Screen test

by Ted on July 7, 2004

My fiancee recently finished Helen Hanff’s charming memoir, Underfoot in Show Business, about her failed attempt to break into the New York playwright scene in the 40s and 50s.

At one point, Hanff is employed by a movie studio (which she gives the pseudonym “Monograph”) as a reader. Monograph would give her new novels. She would read them very quickly, write a summary of the story, and offer her opinion about whether the studio should option the book or not. I had to laugh when she read this story to me:

On the blackest Friday I ever want to see, I was summoned to Monograph and handed three outsized paperback volumes of an English book which was about to be published here. I was to read all three volumes over the weekend, and since each volume was double the length of the usual novel I was invited to charge double money for each…

What I had to read, during that nightmare weekend- taking notes on all place names, characters’ names, and events therein- was fifteen hundred stupefying pages of the sticky mythology of J. R. R. Tolkein. (I hope I’m spelling his name wrong.) I remember opening one volume to a first line which read:

Mr. Bilbo Baggins of Bag End announced that he would shortly be celebrating his eleventy-first birthday…

and phoning several friends to say goodbye because suicide seemed so obviously preferable to five hundred more pages of that.

I also remember the bill I turned in:

For reading and summarizing
TITLE: Lord of the Rings
AUTHOR: J. R. R. Tolkein

Volume I…………….. $20
Volume II……………. $20
Volume III…………… $20
Mental Torture………. $40

Total…………………… $100

Whew! Monograph sure dodged a bullet on that one!



Carlos 07.07.04 at 10:52 pm

I’ve been binging on popular American novels of the 1920s and ’30s that have kinda sorta stood the test of time. Tolkien looks very strange from that perspective. No class issues, no sex, twee as fsck, and firmly in the grip of Thanatos. And the poor man never smelled a horse.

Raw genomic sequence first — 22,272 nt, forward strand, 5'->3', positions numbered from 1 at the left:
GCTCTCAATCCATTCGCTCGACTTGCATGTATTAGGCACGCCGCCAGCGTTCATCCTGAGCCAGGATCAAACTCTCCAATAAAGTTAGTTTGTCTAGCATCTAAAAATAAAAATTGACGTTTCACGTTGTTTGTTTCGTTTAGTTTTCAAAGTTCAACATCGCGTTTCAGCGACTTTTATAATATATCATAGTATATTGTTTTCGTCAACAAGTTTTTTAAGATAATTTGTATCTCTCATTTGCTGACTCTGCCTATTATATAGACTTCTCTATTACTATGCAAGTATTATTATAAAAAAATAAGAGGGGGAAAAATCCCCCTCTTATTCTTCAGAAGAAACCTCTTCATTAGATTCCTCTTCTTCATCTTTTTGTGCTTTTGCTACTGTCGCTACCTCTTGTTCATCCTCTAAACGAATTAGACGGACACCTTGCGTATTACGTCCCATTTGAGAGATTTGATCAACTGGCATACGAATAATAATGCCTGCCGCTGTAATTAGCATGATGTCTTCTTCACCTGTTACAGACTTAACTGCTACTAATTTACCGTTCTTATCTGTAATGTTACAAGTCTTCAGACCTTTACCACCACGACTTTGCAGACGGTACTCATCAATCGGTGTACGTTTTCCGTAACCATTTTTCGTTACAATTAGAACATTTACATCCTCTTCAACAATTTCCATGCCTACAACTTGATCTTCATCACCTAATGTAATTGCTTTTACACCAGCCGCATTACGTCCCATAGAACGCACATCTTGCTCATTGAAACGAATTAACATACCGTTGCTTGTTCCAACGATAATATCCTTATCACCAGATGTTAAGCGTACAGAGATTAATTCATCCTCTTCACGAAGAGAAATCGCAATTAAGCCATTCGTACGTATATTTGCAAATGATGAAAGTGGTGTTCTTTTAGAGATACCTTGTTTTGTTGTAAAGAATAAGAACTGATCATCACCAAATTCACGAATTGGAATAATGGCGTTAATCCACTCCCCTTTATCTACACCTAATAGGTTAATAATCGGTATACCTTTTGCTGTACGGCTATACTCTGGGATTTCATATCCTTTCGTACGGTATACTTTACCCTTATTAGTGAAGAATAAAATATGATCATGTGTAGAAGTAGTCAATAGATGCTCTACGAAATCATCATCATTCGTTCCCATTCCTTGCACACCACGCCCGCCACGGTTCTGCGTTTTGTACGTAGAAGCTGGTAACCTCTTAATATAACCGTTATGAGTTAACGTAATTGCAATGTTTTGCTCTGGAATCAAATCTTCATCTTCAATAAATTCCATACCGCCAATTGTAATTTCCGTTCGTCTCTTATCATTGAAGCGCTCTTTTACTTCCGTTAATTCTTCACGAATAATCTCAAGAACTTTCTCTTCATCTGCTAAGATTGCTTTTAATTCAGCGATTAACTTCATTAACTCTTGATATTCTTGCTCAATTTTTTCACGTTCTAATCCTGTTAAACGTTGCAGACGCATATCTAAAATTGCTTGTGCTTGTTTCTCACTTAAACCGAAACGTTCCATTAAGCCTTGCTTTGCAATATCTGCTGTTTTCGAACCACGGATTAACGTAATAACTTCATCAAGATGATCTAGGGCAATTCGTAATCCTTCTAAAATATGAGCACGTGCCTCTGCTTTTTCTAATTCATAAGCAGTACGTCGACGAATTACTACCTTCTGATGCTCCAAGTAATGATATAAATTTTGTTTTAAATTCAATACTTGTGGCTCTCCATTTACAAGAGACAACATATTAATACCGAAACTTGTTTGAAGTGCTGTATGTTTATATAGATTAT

burritoboy 07.07.04 at 11:12 pm

There’s no good reason to think a Hobbit/LOTR movie would have been other than a complete flop before, say, 1968. The books just weren’t that popular before then (the hippie generation popularized the books). I think an audience c.1950 would have been looking at the screen and wondering WTH these weird munchkins are babbling about (ring? fake-olio ancient names? huh?). It took a long time before any OZ movies came out.


Ted Barlow 07.07.04 at 11:18 pm

My fiancee made a similar point, saying that special effects in the 50s were at such a state as to make the movie impossible.

Maybe. I just thought it was funny.


a lesser mongbat 07.08.04 at 12:10 am



Carlos 07.08.04 at 12:38 am

Twee? Bombadil, the F/S interactions, “eleventy-first” and in fact the whole Shire business. Where’s the Life Force? Where’s the lusty country farmer exemplifying the eternal verities of obscenity trials? My goodness, Sam doesn’t even poach. He eavesdrops a bit, that’s all.

And even considered as a quasi-historical novel, by the standards of that time, it lacks the sweeping romantic grandeur a reader expected. The descriptions are sparse, the characterizations spare, and the books rely on an understanding of textual clues of the sort that only detective novels of the time really bothered with. This may be a key to why Auden appreciated it so early.


bob mcmanus 07.08.04 at 1:14 am

what carlos said. I think not enough people look at LOTR as the weird piece of modernism it is, and too many attribute what they dislike about Tolkien to a lack of competence rather than an obscure intent.


Ken 07.08.04 at 6:21 pm

What a sweet life she must have had for that to be the blackest Friday she ever wanted to see. How enviable.

One of the entertainments of the films coming out was seeing all the public statements by Tolkein haters in the press. So many flags being waved to say “people like us don’t like things like that”. Is Ted’s post more of the same?


Carlos 07.09.04 at 3:09 pm

Dunno about Ted, but it’s kinda entertaining for me to see an anti-anti-Tolkien commenter misspell his name.


Dan McEnroe 07.09.04 at 10:18 pm

Yes! Twee! Abso-freakin’-lu-twee!

It actually took the movies to get me to like the books, because the story was liberated from JRRT’s prose. I read just about everything, but something about Tolkien’s prose always grated on me. My friends say it’s not as bad in the 2nd & 3rd books, but I threw in the towel after book 1.


Gary Farber 07.10.04 at 4:18 am

Two things going on here. a)yes, of course special effects weren’t up to LOTR before now, and it’s good that no one tried; b) a vast number of folks who despised fantasy — and I love Hanff’s two published books, and was a trivial editorial worker on republishing both back in the Eighties — never got fantasy, found it incomprehensible, and that’s their loss and shame and dreadfully smallmindednes.

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